Dentists and anything dentist-related are my Achilles heel. From 1965 to 1968, I was at Sultan Abdullah School in Kuantan. Those were memorable days basking in all the attention since it was an all boys’ school and the only girls around were from the Express and Special classes. Every week, if my memory serves me well, an ambulance would come by with a couple of nurses. They would appear at your classroom door and call out what I refer to as the “death roll call”. Whenever I see the ambulance roll into the school’s compound, I would excuse myself and hid in the toilet. There was one occasion when I did not see the ambulance driving in. All I remembered was that the minute I saw the nurses at the door, I disappeared under my table. But my teacher saw me and that was that. A number of us were led to the ambulance-like vehicle – it’s actually a van but painted to look like an ambulance – and was driven to the Dental Clinic at Jalan Gambut. Here you have no choice but to go through the drill … checkup, fill cavities, extraction and advice. So what is so frightening then? The DRILLING and EXTRACTION of course. The sound of the drill is unbearable and the minute it hits a nerve in the pulp cavity, the pain is unbearable. Extraction involves the removal of a bad tooth and therefore, your gums have to go to sleep and this involves injections. You can see the needle so close to your face.
Throughout my life, I only go to the dentist when the pain is unbearable. No regular checkups for me. Thus my dental works are not as good as it should be. I have always noted that I will “do up my teeth” at the Faculty of Dentistry before I retire, but I never did. Finally my teeth (that means many many tooth) got the better of me and I finally secured an appointment. After a thorough check and x-rays, the Professor ran through the things that needs to be done and the list was long. I waited and waited and waited (it was a very long wait) before I was contacted by Dr. A (that’s not even his real initial for professional reasons) and he said that he’ll be handling my case.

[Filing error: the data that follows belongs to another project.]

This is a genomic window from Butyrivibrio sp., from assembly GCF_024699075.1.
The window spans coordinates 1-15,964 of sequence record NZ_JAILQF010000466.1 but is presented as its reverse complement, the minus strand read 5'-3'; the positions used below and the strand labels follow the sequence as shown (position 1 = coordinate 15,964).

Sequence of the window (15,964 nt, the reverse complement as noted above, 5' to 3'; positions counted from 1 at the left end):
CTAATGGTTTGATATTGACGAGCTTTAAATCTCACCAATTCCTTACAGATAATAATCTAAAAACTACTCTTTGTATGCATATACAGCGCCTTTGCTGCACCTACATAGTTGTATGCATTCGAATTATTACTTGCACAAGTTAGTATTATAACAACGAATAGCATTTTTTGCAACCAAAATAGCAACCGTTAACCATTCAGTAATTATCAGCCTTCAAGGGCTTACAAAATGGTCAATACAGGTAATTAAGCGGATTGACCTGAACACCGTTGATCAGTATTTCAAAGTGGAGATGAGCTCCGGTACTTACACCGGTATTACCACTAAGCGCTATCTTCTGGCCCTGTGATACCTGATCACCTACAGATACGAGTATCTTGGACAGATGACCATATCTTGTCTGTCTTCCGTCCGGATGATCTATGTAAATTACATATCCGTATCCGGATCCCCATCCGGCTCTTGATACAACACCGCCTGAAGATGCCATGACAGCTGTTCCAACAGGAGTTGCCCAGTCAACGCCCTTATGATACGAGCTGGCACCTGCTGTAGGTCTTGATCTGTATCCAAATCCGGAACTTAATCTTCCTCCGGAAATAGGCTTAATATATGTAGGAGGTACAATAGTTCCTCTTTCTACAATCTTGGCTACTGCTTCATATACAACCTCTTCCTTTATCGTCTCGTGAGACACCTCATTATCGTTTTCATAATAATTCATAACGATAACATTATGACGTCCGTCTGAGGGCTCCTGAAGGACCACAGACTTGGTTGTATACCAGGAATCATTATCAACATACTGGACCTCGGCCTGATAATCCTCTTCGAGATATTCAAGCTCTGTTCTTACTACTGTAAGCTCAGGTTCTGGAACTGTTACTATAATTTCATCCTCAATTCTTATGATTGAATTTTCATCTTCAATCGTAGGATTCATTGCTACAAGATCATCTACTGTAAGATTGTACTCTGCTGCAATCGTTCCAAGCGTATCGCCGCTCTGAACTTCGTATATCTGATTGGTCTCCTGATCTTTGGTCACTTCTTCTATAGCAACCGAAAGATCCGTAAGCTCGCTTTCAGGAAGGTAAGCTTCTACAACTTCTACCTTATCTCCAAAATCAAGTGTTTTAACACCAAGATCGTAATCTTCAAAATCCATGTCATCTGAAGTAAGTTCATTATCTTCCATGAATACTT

So this is my 6th visit and a lot has taken place. The technology and instruments are much better now. The chair is much more comfortable and you get to put on shades to protect your eyes from the glaring lights. My dentist is really good and the nurses are nice. Up until now I have received numerous injections and I’m ok with it … I chalk this down to the age factor and probably labour pains. But I still HATE the whirring sound of the drills.
My daughters? The eldest … her first ever visit was to a dentist in Ipoh. Her father and I were careless with her and she heard the shouts and screams of another child. From then on, she had problems with dentists. On her 2nd visit to a dentist in Subang Jaya, she ran down the stairs and was trying to walk home while I was registering her. After that I left her dental visits to my late father aka her grandfather and my brother-in-law aka her uncle. They were instrumental in the removal of her milk teeth. Till today, she takes very good care of her teeth and visits the dentist are rare.
My youngest was introduced to the dentist when we were in Leeds and she’s lucky. When we entered the dentist’s room then, there were cartoon characters on the walls, ceilings and instruments. The dentist was very children-friendly. So, my youngest has had no problems with dentists and my eldest’s fear for dentists was greatly minimised with her experience in Leeds.
My grandaughter … I advised her mum aka my eldest daughter to introduce her to dental visits early. The first visit was tearful minus the screams. I give credit to the dentist and nurses who were pacifying her with words and lots of caressing. Her next and subsequent visits were drama-free.
My take on this one … when going to the dentist, first experience does matter and I guess I’m coming to terms with dentists and anything dental related. But the dentist did say that I need to have two teeth extracted and I’m dreading the day.